Treasury Finds Greatest Opportunity For Reform With DPB
A Treasury report prepared for the Welfare Working Group has correctly identified that the greatest opportunity for
welfare reform lies with the Domestic Purposes Benefit, says welfare commentator Lindsay Mitchell.
"Treasury identified six ways in which welfare reform could improve outcomes for both beneficiaries and the economy.
They are improved labour force participation; reduced poverty risk; fiscal savings; improved intergenerational outcomes;
greater individual and social well-being and increased economic growth. "
"The DPB ticked 4 of these boxes as presenting a large opportunity. The Invalid's benefit ticked 2, the sickness benefit
one, and the unemployment benefit, none."
"Treasury has also identified the DPB as being the most expensive benefit at $1.7 billion in the last financial year,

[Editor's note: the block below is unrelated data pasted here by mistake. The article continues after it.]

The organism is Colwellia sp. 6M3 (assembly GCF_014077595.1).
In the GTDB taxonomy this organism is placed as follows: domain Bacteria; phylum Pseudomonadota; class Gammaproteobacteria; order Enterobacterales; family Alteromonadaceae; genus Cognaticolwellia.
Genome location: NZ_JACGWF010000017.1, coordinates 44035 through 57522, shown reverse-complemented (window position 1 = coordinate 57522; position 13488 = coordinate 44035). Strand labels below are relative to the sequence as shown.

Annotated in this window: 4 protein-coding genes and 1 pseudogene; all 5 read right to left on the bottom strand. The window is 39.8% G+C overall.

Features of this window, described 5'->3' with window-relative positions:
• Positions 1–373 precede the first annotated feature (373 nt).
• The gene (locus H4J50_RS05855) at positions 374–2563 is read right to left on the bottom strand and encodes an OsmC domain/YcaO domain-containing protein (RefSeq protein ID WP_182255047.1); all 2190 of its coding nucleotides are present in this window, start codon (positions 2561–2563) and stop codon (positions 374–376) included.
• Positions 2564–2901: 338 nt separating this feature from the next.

with the highest future liability costs. Liability associated with current domestic purposes beneficiaries is around $17
billion compared to only $3 billion for the unemployment benefit yet 'administration expenditure is primarily focused on
Unemployment Beneficiaries' ".
"It has long been my contention that the DPB is most in need of reform because it is adversely affecting the lives of
hundreds of thousands of children many of whom will grow up to be beneficiaries themselves. The report states that,
'child poverty rates are almost 75 percent for ‘work-less households’ compared to 11 percent where at least one adult is
working-full time, ' and, ' living in a benefit dependent home has serious impacts on child wellbeing. ' "
"In light of this, Treasury's recommendations are disappointing. Guaranteed entitlement based on having dependent
children is preserved. There is no recommendation to cap the number of children a beneficiary can add to a benefit (with
increased payments each time). While they identify that mothers entering the benefit system aged 16 and 17 have a high
probability of remaining there for a very long time, changes to eligibility or conditionality for teenagers is not
explored. Perhaps most surprising is a lack of discussion about time limits, which have the greatest potential to change
expectations and behaviour."